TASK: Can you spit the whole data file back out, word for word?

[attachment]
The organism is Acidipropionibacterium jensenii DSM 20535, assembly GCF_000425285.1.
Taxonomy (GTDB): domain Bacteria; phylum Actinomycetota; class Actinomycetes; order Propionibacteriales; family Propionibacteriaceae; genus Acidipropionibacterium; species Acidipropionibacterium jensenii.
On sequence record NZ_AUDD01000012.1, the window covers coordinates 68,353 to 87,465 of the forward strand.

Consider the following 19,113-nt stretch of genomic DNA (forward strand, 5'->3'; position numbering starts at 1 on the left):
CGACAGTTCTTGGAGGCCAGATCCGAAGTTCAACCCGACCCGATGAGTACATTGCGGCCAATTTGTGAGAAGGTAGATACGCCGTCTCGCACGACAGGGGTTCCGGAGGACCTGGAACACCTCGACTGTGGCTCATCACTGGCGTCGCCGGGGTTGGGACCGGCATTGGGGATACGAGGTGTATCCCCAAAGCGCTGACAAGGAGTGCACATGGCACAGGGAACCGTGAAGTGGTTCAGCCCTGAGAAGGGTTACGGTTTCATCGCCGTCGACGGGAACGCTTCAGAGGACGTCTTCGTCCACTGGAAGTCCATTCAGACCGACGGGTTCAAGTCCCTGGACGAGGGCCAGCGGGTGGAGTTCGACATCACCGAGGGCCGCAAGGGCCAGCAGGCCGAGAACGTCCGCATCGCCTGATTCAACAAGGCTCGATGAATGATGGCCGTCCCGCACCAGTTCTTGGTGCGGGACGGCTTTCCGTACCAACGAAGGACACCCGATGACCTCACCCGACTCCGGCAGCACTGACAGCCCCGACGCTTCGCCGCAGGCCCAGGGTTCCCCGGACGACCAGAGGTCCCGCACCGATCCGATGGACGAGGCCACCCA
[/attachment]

The organism is Acidipropionibacterium jensenii DSM 20535, assembly GCF_000425285.1.
Taxonomy (GTDB): domain Bacteria; phylum Actinomycetota; class Actinomycetes; order Propionibacteriales; family Propionibacteriaceae; genus Acidipropionibacterium; species Acidipropionibacterium jensenii.
On sequence record NZ_AUDD01000012.1, the window covers coordinates 68,353 to 87,465 of the forward strand.

Consider the following 19,113-nt stretch of genomic DNA (forward strand, 5'->3'; position numbering starts at 1 on the left):
CGACAGTTCTTGGAGGCCAGATCCGAAGTTCAACCCGACCCGATGAGTACATTGCGGCCAATTTGTGAGAAGGTAGATACGCCGTCTCGCACGACAGGGGTTCCGGAGGACCTGGAACACCTCGACTGTGGCTCATCACTGGCGTCGCCGGGGTTGGGACCGGCATTGGGGATACGAGGTGTATCCCCAAAGCGCTGACAAGGAGTGCACATGGCACAGGGAACCGTGAAGTGGTTCAGCCCTGAGAAGGGTTACGGTTTCATCGCCGTCGACGGGAACGCTTCAGAGGACGTCTTCGTCCACTGGAAGTCCATTCAGACCGACGGGTTCAAGTCCCTGGACGAGGGCCAGCGGGTGGAGTTCGACATCACCGAGGGCCGCAAGGGCCAGCAGGCCGAGAACGTCCGCATCGCCTGATTCAACAAGGCTCGATGAATGATGGCCGTCCCGCACCAGTTCTTGGTGCGGGACGGCTTTCCGTACCAACGAAGGACACCCGATGACCTCACCCGACTCCGGCAGCACTGACAGCCCCGACGCTTCGCCGCAGGCCCAGGGTTCCCCGGACGACCAGAGGTCCCGCACCGATCCGATGGACGAGGCCACCCA